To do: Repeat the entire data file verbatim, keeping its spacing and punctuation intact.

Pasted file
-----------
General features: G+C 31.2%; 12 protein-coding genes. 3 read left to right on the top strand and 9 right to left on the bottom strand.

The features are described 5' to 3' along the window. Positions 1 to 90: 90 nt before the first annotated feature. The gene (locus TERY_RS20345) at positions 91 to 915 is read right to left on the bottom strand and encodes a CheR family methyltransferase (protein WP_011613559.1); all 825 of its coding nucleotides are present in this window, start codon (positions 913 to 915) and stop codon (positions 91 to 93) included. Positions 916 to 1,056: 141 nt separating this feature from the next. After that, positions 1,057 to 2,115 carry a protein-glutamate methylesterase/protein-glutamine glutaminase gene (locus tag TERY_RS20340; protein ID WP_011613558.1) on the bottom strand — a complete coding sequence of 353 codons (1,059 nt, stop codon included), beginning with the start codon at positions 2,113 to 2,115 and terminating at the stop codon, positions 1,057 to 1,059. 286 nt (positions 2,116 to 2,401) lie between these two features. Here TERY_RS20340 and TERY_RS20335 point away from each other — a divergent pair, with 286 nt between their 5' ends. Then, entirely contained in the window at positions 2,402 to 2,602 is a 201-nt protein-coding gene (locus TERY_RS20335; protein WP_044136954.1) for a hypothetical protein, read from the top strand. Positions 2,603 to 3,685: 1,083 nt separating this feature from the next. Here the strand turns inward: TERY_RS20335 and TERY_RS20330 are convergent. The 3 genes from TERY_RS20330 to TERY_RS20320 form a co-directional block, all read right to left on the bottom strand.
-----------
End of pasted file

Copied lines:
General features: G+C 31.2%; 12 protein-coding genes. 3 read left to right on the top strand and 9 right to left on the bottom strand.

The features are described 5' to 3' along the window. Positions 1 to 90: 90 nt before the first annotated feature. The gene (locus TERY_RS20345) at positions 91 to 915 is read right to left on the bottom strand and encodes a CheR family methyltransferase (protein WP_011613559.1); all 825 of its coding nucleotides are present in this window, start codon (positions 913 to 915) and stop codon (positions 91 to 93) included. Positions 916 to 1,056: 141 nt separating this feature from the next. After that, positions 1,057 to 2,115 carry a protein-glutamate methylesterase/protein-glutamine glutaminase gene (locus tag TERY_RS20340; protein ID WP_011613558.1) on the bottom strand — a complete coding sequence of 353 codons (1,059 nt, stop codon included), beginning with the start codon at positions 2,113 to 2,115 and terminating at the stop codon, positions 1,057 to 1,059. 286 nt (positions 2,116 to 2,401) lie between these two features. Here TERY_RS20340 and TERY_RS20335 point away from each other — a divergent pair, with 286 nt between their 5' ends. Then, entirely contained in the window at positions 2,402 to 2,602 is a 201-nt protein-coding gene (locus TERY_RS20335; protein WP_044136954.1) for a hypothetical protein, read from the top strand. Positions 2,603 to 3,685: 1,083 nt separating this feature from the next. Here the strand turns inward: TERY_RS20335 and TERY_RS20330 are convergent. The 3 genes from TERY_RS20330 to TERY_RS20320 form a co-directional block, all read right to left on the bottom strand.